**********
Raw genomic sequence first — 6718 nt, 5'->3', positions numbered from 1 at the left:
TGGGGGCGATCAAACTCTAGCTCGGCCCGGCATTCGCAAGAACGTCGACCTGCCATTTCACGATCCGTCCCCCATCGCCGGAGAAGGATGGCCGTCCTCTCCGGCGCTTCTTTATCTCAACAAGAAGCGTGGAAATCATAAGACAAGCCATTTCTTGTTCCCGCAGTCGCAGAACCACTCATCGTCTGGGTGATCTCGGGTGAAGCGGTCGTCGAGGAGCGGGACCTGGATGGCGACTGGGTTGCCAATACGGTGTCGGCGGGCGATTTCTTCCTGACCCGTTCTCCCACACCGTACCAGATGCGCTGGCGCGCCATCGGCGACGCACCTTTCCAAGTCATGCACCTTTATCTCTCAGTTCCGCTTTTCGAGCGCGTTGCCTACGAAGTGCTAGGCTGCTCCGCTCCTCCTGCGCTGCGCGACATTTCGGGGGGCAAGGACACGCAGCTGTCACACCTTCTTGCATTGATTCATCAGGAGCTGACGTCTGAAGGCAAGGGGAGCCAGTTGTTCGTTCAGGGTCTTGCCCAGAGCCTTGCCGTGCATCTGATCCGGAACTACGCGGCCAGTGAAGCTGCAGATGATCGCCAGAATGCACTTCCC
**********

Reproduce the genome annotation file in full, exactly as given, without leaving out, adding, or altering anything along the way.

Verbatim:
Raw genomic sequence first — 6718 nt, 5'->3', positions numbered from 1 at the left:
TGGGGGCGATCAAACTCTAGCTCGGCCCGGCATTCGCAAGAACGTCGACCTGCCATTTCACGATCCGTCCCCCATCGCCGGAGAAGGATGGCCGTCCTCTCCGGCGCTTCTTTATCTCAACAAGAAGCGTGGAAATCATAAGACAAGCCATTTCTTGTTCCCGCAGTCGCAGAACCACTCATCGTCTGGGTGATCTCGGGTGAAGCGGTCGTCGAGGAGCGGGACCTGGATGGCGACTGGGTTGCCAATACGGTGTCGGCGGGCGATTTCTTCCTGACCCGTTCTCCCACACCGTACCAGATGCGCTGGCGCGCCATCGGCGACGCACCTTTCCAAGTCATGCACCTTTATCTCTCAGTTCCGCTTTTCGAGCGCGTTGCCTACGAAGTGCTAGGCTGCTCCGCTCCTCCTGCGCTGCGCGACATTTCGGGGGGCAAGGACACGCAGCTGTCACACCTTCTTGCATTGATTCATCAGGAGCTGACGTCTGAAGGCAAGGGGAGCCAGTTGTTCGTTCAGGGTCTTGCCCAGAGCCTTGCCGTGCATCTGATCCGGAACTACGCGGCCAGTGAAGCTGCAGATGATCGCCAGAATGCACTTCCC